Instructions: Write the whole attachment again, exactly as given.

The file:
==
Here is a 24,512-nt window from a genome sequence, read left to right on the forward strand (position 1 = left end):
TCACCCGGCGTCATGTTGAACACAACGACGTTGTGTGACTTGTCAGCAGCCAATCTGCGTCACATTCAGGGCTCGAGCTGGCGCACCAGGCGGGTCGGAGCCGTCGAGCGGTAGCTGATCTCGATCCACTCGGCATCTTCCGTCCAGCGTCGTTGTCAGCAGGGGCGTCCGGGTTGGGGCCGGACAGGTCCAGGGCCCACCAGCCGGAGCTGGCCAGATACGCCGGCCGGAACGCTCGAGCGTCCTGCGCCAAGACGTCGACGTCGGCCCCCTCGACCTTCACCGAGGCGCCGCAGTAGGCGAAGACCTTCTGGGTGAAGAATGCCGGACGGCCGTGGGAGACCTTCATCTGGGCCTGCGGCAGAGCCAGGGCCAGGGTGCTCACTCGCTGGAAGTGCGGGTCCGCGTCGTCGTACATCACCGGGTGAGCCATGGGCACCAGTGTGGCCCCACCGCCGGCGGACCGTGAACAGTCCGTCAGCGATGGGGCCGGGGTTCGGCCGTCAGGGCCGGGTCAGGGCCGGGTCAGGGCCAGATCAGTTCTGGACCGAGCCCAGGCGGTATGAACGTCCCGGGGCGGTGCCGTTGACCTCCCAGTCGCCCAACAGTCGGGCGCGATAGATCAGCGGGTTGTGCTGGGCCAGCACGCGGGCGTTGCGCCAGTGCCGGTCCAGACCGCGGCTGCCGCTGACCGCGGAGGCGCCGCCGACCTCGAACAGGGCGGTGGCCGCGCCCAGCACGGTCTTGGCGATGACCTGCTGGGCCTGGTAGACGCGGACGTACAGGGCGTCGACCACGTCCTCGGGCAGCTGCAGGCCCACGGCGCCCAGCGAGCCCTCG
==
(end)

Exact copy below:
Here is a 24,512-nt window from a genome sequence, read left to right on the forward strand (position 1 = left end):
TCACCCGGCGTCATGTTGAACACAACGACGTTGTGTGACTTGTCAGCAGCCAATCTGCGTCACATTCAGGGCTCGAGCTGGCGCACCAGGCGGGTCGGAGCCGTCGAGCGGTAGCTGATCTCGATCCACTCGGCATCTTCCGTCCAGCGTCGTTGTCAGCAGGGGCGTCCGGGTTGGGGCCGGACAGGTCCAGGGCCCACCAGCCGGAGCTGGCCAGATACGCCGGCCGGAACGCTCGAGCGTCCTGCGCCAAGACGTCGACGTCGGCCCCCTCGACCTTCACCGAGGCGCCGCAGTAGGCGAAGACCTTCTGGGTGAAGAATGCCGGACGGCCGTGGGAGACCTTCATCTGGGCCTGCGGCAGAGCCAGGGCCAGGGTGCTCACTCGCTGGAAGTGCGGGTCCGCGTCGTCGTACATCACCGGGTGAGCCATGGGCACCAGTGTGGCCCCACCGCCGGCGGACCGTGAACAGTCCGTCAGCGATGGGGCCGGGGTTCGGCCGTCAGGGCCGGGTCAGGGCCGGGTCAGGGCCAGATCAGTTCTGGACCGAGCCCAGGCGGTATGAACGTCCCGGGGCGGTGCCGTTGACCTCCCAGTCGCCCAACAGTCGGGCGCGATAGATCAGCGGGTTGTGCTGGGCCAGCACGCGGGCGTTGCGCCAGTGCCGGTCCAGACCGCGGCTGCCGCTGACCGCGGAGGCGCCGCCGACCTCGAACAGGGCGGTGGCCGCGCCCAGCACGGTCTTGGCGATGACCTGCTGGGCCTGGTAGACGCGGACGTACAGGGCGTCGACCACGTCCTCGGGCAGCTGCAGGCCCACGGCGCCCAGCGAGCCCTCG